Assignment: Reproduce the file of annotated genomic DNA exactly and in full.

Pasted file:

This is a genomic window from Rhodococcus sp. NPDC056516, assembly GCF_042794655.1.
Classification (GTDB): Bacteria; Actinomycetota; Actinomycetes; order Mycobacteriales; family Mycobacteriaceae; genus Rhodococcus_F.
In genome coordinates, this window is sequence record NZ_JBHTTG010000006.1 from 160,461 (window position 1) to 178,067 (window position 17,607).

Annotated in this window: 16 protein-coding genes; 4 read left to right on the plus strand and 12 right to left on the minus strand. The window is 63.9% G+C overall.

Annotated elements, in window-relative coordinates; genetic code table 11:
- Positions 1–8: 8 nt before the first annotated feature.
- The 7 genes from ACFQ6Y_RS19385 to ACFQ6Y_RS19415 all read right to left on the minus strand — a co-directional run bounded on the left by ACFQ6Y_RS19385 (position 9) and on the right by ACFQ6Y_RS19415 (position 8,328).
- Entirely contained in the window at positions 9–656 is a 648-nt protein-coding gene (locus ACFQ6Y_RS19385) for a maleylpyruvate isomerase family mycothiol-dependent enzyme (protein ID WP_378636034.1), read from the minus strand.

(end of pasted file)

This is a genomic window from Rhodococcus sp. NPDC056516, assembly GCF_042794655.1.
Classification (GTDB): Bacteria; Actinomycetota; Actinomycetes; order Mycobacteriales; family Mycobacteriaceae; genus Rhodococcus_F.
In genome coordinates, this window is sequence record NZ_JBHTTG010000006.1 from 160,461 (window position 1) to 178,067 (window position 17,607).

Annotated in this window: 16 protein-coding genes; 4 read left to right on the plus strand and 12 right to left on the minus strand. The window is 63.9% G+C overall.

Annotated elements, in window-relative coordinates; genetic code table 11:
- Positions 1–8: 8 nt before the first annotated feature.
- The 7 genes from ACFQ6Y_RS19385 to ACFQ6Y_RS19415 all read right to left on the minus strand — a co-directional run bounded on the left by ACFQ6Y_RS19385 (position 9) and on the right by ACFQ6Y_RS19415 (position 8,328).
- Entirely contained in the window at positions 9–656 is a 648-nt protein-coding gene (locus ACFQ6Y_RS19385) for a maleylpyruvate isomerase family mycothiol-dependent enzyme (protein ID WP_378636034.1), read from the minus strand.